Actors Who Share The Exact Same Condition As The Characters They Play
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Featured Image Credit: Netflix/Sony
Here's a rundown of all the incredible actors who have the same conditions as their characters.
So from Stranger Things to Breaking Bad here's a rundown of all the actors who share the same condition as their characters.
First up is Gaten Matarazzo, who plays Dustin Henderson in Stranger Things.
He was such a perfect fit for the role of Dustin that the character was rewritten slightly to share the actor's health condition.
Gaten has a condition called cleidocranial dysplasia, which impacts the growth of bones and teeth.
The series even makes reference to the condition, with Dustin responding to bullies: "I told you a million times my teeth are coming in. It’s called cleidocranial dysplasia."
The show's creators, the Duffer brothers, were determined to keep the portrayal of the condition realistic, as Gaten told The Doctors: "Once I got the part, they said they’re gonna incorporate that and use it in a realistic way. They asked me if it was OK if the kids in the show had bullied me because of it.
"I said it’s totally cool. It’s realistic."
While Gaten needs a 'lot of surgery' for his condition, he loves the impact his character has, as he told Johnathan Ross: "A lot of people have it much worse than I do, and I feel like putting it into the show really raises awareness for it."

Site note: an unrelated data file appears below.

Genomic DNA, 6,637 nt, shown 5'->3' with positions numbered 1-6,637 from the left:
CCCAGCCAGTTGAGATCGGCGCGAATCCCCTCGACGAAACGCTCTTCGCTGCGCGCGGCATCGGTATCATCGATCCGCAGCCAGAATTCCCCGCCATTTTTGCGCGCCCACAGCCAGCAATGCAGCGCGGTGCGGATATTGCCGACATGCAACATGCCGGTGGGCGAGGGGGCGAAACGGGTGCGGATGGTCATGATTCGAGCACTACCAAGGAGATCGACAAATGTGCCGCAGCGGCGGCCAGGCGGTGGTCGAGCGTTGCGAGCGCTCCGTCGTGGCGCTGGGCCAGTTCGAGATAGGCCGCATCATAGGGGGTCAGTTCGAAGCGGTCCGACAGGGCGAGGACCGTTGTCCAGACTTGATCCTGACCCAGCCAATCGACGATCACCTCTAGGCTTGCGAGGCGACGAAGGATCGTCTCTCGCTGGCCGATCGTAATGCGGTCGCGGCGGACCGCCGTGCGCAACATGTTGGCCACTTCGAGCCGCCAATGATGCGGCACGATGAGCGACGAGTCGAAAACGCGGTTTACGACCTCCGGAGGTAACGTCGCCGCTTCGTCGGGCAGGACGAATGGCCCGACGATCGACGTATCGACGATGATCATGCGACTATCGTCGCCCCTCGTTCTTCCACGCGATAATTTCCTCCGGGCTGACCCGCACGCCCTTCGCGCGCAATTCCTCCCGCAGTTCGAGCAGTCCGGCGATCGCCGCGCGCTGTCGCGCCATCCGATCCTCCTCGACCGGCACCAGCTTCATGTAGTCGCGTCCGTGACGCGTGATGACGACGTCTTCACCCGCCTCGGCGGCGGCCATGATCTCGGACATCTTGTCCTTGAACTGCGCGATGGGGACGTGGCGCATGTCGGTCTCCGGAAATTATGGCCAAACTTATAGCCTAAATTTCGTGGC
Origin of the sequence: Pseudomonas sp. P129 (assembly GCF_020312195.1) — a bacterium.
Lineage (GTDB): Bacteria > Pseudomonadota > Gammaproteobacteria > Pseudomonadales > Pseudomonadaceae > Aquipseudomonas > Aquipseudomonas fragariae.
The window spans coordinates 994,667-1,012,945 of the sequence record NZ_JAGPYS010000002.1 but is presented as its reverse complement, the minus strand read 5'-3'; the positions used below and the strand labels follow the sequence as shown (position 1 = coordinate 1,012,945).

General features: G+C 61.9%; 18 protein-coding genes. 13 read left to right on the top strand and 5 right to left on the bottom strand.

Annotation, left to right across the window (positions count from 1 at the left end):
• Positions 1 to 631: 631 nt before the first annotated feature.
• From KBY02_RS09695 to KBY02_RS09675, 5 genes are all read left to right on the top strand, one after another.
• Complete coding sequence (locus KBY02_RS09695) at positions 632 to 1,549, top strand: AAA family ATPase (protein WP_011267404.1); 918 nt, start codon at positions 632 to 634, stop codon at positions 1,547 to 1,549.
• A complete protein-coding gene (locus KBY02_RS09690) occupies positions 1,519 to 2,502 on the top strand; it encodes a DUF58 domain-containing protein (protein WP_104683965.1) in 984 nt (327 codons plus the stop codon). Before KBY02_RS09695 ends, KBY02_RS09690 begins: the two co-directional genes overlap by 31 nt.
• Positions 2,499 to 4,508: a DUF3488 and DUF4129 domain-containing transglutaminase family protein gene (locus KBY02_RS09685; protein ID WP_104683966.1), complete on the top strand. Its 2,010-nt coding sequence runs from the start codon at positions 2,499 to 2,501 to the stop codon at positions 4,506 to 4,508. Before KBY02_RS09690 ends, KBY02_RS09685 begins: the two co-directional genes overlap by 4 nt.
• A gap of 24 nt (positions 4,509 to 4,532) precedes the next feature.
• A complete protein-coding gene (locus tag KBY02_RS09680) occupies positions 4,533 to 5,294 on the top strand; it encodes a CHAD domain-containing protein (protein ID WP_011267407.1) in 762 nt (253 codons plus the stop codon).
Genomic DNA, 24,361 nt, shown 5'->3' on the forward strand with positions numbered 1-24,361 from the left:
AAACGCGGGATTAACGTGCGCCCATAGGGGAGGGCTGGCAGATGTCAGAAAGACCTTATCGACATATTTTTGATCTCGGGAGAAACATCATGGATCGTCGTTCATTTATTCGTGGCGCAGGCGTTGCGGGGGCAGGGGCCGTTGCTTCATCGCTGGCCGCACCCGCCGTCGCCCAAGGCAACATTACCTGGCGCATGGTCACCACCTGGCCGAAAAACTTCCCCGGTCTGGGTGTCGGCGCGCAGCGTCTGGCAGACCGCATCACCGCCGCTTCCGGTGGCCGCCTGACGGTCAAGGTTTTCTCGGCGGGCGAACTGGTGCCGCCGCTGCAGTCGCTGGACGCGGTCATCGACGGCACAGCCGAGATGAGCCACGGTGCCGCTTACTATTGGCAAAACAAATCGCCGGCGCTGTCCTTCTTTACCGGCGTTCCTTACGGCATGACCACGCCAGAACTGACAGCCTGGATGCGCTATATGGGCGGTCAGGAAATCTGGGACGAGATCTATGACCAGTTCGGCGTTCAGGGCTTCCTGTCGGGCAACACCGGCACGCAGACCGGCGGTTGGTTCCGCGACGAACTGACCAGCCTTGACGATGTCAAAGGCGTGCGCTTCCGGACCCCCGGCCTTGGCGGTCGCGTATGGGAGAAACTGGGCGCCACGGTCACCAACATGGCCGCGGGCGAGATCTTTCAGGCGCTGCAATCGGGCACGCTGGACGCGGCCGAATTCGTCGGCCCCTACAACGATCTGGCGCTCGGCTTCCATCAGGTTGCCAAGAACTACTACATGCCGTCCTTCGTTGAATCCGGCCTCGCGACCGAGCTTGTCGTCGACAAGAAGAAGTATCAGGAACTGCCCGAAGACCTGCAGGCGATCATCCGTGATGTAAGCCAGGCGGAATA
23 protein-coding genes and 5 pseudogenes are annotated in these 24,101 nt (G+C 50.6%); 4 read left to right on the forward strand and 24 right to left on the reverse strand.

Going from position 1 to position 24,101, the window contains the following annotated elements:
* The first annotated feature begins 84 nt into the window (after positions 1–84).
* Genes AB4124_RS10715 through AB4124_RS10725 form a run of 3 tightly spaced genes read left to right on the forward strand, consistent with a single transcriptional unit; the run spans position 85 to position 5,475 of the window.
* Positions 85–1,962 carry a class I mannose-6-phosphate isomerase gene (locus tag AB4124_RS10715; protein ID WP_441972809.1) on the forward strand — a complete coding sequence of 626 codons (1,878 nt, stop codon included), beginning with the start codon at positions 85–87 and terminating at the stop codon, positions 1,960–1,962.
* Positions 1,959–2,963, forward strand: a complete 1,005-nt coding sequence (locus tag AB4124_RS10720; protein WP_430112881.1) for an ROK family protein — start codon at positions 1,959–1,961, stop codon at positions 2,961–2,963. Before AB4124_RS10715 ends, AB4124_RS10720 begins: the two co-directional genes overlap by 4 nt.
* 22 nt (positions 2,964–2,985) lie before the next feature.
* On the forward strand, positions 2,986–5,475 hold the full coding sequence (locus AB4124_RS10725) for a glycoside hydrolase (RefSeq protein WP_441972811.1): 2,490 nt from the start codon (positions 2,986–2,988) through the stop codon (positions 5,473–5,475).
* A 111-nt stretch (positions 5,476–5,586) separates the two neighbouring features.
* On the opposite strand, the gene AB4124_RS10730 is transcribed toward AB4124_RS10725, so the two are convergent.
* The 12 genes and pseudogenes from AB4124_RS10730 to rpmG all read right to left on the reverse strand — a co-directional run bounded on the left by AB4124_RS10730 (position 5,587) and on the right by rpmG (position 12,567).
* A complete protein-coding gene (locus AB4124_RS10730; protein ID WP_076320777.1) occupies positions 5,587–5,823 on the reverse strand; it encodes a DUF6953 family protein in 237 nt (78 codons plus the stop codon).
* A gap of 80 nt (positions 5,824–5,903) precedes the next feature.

And, honestly, we couldn't imagine anyone better to play Dustin.
Next up is RJ Mitte who has cerebral palsy, just like his character Walter Jr., in Breaking Bad.
RJ plays drug kingpin Walter White's son in the series and said in an interview with the Independent: "When it comes to community outreach and helping people and wanting to inspire others, Breaking Bad just amplifies all of it."
Our third, total badass actor is Lauren Ridloff, who plays Connie in The Walking Dead and Makkari in Eternals.
Both Connie and Makkari are deaf like Lauren. As someone who was born deaf themselves (but can hear after corrective surgery), it's incredible to see a deaf actress play characters not defined by their disability.
It meant a lot to Ridloff, who said in an interview with The New York Times about Eternals: "It means my two boys, who are also deaf, will grow up in a world where there are superheroes who are deaf."
And, if that's not a reason to wake up and go to work in the morning, we don't know what is.
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